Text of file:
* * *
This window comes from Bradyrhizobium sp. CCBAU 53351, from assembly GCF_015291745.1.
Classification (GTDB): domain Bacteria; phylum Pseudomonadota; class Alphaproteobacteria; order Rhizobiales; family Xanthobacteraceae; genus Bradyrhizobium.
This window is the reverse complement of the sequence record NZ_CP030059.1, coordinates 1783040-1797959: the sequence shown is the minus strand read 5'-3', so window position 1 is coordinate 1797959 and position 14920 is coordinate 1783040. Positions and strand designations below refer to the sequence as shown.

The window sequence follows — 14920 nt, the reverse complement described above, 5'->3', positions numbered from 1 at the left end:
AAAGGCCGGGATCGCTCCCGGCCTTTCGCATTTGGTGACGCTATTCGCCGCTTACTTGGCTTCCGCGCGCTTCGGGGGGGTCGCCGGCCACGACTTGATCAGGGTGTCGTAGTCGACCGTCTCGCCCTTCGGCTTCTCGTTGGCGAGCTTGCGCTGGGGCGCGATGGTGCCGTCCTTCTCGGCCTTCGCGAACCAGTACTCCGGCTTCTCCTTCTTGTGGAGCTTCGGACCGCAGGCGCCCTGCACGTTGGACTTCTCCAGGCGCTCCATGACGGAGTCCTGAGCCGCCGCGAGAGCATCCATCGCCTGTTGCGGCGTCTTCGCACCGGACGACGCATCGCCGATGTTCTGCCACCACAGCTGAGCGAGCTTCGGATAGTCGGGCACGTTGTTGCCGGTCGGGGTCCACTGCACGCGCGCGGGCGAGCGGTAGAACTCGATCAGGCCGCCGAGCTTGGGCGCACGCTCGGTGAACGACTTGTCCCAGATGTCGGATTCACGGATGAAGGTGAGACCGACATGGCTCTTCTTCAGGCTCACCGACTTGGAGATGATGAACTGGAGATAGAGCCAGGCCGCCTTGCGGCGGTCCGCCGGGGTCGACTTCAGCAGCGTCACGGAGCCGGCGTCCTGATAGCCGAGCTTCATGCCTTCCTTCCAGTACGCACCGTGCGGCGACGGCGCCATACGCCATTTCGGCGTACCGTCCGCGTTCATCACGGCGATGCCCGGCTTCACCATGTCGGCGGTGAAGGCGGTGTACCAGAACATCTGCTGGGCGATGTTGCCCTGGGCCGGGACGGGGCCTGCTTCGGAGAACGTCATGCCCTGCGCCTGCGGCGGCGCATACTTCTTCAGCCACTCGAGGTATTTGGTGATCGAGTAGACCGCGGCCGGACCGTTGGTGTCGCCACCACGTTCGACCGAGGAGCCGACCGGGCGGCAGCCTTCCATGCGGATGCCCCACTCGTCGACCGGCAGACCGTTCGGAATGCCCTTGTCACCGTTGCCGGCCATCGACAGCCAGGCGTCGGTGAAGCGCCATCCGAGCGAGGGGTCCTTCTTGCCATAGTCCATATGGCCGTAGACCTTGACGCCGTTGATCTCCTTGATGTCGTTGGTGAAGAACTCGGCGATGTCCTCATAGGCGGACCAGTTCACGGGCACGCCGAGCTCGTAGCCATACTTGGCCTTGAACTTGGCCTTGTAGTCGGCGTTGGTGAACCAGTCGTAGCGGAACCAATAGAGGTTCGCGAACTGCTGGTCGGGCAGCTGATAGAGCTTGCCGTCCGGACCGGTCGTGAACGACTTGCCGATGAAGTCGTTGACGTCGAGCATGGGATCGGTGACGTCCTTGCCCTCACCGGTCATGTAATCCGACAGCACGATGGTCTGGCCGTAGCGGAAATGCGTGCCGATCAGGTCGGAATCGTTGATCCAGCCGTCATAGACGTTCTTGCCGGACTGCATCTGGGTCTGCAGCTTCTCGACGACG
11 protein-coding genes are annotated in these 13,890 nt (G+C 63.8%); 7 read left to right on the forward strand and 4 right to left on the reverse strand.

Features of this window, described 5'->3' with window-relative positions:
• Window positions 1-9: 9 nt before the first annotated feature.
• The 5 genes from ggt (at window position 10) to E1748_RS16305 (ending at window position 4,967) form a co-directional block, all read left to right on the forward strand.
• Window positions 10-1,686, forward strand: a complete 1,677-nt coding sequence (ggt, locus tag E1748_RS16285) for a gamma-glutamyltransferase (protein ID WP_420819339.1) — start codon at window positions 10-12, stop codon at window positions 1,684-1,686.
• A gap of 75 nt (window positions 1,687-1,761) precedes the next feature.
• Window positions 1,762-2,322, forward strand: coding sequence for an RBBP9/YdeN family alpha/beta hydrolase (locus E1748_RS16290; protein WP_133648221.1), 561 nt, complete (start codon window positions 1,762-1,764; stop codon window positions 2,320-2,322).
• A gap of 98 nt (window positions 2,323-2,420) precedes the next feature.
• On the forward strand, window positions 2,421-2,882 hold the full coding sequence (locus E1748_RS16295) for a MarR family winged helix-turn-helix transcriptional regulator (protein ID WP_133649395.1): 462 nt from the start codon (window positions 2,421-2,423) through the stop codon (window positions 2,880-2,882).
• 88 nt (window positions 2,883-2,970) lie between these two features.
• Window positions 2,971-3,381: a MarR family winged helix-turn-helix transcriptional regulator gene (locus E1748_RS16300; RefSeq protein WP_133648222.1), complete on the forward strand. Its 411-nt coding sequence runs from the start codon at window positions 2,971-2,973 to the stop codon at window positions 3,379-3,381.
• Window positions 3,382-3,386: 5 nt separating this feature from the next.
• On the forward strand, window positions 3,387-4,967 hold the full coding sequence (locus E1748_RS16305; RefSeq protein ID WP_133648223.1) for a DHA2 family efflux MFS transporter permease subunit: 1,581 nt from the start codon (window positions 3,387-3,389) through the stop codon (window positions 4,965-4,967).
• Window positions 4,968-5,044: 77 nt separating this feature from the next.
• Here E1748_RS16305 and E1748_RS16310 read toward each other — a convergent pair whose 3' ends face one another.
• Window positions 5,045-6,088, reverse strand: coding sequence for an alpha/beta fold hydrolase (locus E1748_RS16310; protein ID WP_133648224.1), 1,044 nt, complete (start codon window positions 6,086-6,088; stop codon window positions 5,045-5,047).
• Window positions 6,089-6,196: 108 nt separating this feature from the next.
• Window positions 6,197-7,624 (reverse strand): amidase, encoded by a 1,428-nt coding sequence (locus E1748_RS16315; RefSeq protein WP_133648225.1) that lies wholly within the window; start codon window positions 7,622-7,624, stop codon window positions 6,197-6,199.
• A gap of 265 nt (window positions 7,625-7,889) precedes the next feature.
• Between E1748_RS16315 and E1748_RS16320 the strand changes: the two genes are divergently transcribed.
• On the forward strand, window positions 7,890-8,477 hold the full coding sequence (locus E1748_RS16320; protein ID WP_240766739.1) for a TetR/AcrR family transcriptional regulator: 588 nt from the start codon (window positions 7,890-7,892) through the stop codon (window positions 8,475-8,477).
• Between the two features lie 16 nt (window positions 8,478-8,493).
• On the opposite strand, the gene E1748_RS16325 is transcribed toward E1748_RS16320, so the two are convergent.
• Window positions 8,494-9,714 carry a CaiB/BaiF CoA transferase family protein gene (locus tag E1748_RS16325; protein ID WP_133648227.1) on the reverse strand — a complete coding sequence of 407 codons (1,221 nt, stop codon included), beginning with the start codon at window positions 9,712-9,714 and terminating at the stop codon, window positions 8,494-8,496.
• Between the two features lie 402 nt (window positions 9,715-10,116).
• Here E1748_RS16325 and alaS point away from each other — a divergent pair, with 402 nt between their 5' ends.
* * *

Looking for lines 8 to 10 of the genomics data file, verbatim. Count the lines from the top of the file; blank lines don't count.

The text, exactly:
• Window positions 1-9: 9 nt before the first annotated feature.
• The 5 genes from ggt (at window position 10) to E1748_RS16305 (ending at window position 4,967) form a co-directional block, all read left to right on the forward strand.
• Window positions 10-1,686, forward strand: a complete 1,677-nt coding sequence (ggt, locus tag E1748_RS16285) for a gamma-glutamyltransferase (protein ID WP_420819339.1) — start codon at window positions 10-12, stop codon at window positions 1,684-1,686.